“The Weekly” was working with some TV and film formulas as well in its story about two New York Times reporters, Erica L. Green and Katie Benner, who cover education and the Justice Department, respectively, going into the Deep South to investigate possible corruption and violations of rights. Both work in the newspaper’s Washington Bureau.
After the opening credits, the piece begins with Green behind the wheel of a car driving into Breaux Bridge, La., to visit the T.M. Landry School, which she describes in voiceover as a “small, private school in an old factory building.”
It had come to her attention through viral videos that claimed a phenomenal record of getting its students into Ivy League and other prestigious colleges and universities.
“I’ve been an education reporter for nearly a decade,” Green says, “and if there is one thing I’ve learned it is that many poor and black students have the odds stacked against them, especially when trying to get into elite colleges.”
She tells viewers that she thought the school had “shattered a glass ceiling” until Benner got a tip that there were serious problems with the school and its claims.
So, Green tells viewers in voiceover, “Katie and I decided to go down to Louisiana to investigate.”
That’s the set-up, and it’s a good one.
The story they did in November for the newspaper was outstanding.
I was moved when I read the way some students were exploited, abused and emotionally and physically scarred by their experiences at the school.
But this TV production, which is essentially a story about that story in the Times, not so much. It did a lot of TV things well, but, in the end, it left me a little cold.
Maybe part of it is me. I was conflicted even writing about this because of my relationship with Green. Not only did I work with her at The Sun, I was her academic and student newspaper adviser at Goucher College. So, I am biased more than I probably know despite all the self analysis I did before writing this piece.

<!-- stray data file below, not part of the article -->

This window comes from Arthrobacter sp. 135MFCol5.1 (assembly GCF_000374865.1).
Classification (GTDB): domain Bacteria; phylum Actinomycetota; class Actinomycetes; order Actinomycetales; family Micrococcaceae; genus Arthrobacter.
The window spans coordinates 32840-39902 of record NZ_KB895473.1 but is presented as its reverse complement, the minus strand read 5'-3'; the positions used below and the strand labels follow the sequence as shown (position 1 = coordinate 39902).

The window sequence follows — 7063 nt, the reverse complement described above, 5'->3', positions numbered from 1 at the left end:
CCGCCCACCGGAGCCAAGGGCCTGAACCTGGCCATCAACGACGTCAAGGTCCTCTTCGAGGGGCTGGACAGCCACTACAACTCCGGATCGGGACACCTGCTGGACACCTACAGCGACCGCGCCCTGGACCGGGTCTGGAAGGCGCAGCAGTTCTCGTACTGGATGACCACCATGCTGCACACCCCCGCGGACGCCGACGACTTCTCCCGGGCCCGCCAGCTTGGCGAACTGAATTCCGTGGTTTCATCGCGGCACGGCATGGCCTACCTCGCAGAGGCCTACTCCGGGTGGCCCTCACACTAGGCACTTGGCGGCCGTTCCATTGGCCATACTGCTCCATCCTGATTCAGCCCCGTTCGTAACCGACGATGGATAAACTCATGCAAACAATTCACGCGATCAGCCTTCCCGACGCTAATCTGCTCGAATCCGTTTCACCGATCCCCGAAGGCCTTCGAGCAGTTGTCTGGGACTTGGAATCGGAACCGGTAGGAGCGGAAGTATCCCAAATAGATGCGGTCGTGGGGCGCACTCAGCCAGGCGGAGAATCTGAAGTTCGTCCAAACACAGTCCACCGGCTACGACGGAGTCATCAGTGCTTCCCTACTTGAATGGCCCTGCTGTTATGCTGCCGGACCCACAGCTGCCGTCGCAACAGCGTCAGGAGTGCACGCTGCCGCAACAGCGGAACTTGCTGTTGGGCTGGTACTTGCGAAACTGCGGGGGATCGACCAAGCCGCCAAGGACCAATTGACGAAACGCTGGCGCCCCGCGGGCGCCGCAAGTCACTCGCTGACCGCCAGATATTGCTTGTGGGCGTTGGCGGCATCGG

I thought she and Benner were excellent choices. And I thought the producers made a great call in letting some of Green’s passion and concern for the students come through. I wish they had given her more space to talk about her fear that what they wrote might hurt some former and current students.
But, in the end, I thought this piece was too self-congratulatory and promotional of the Times, which holds the copyright on the show.
I raved about “The Fourth Estate,” a 2018 Showtime docu-series from director Liz Garbus on how the Times was trying to cover the Trump White House.
The Times looked great in that series, but Garbus, one of the finest documentary filmmakers going, did not do a PR piece for the company. She showed Times reporters and editors doing great work, but she also showed them struggling, stumbling and sometimes getting beat by the Washington Post. She explored the tension between the Washington bureau, which was in the trenches trying to cover this unorthodox administration, and the editors back in New York second guessing and occasionally overruling the team in D.C.